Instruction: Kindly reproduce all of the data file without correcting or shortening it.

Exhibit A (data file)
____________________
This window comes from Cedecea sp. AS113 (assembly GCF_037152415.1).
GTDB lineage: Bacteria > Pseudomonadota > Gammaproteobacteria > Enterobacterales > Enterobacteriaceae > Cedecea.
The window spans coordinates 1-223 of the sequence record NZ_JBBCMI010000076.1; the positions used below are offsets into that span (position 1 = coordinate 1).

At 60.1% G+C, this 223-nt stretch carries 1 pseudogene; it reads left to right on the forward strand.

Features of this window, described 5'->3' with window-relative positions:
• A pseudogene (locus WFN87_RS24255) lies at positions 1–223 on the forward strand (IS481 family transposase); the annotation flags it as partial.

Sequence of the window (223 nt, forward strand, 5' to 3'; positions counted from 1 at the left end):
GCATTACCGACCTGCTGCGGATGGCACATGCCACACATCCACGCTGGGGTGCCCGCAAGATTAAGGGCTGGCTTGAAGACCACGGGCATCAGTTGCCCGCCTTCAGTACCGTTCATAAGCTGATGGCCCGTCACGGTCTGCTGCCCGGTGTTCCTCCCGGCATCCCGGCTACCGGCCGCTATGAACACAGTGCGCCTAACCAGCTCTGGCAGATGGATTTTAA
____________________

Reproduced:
This window comes from Cedecea sp. AS113 (assembly GCF_037152415.1).
GTDB lineage: Bacteria > Pseudomonadota > Gammaproteobacteria > Enterobacterales > Enterobacteriaceae > Cedecea.
The window spans coordinates 1-223 of the sequence record NZ_JBBCMI010000076.1; the positions used below are offsets into that span (position 1 = coordinate 1).

At 60.1% G+C, this 223-nt stretch carries 1 pseudogene; it reads left to right on the forward strand.

Features of this window, described 5'->3' with window-relative positions:
• A pseudogene (locus WFN87_RS24255) lies at positions 1–223 on the forward strand (IS481 family transposase); the annotation flags it as partial.

Sequence of the window (223 nt, forward strand, 5' to 3'; positions counted from 1 at the left end):
GCATTACCGACCTGCTGCGGATGGCACATGCCACACATCCACGCTGGGGTGCCCGCAAGATTAAGGGCTGGCTTGAAGACCACGGGCATCAGTTGCCCGCCTTCAGTACCGTTCATAAGCTGATGGCCCGTCACGGTCTGCTGCCCGGTGTTCCTCCCGGCATCCCGGCTACCGGCCGCTATGAACACAGTGCGCCTAACCAGCTCTGGCAGATGGATTTTAA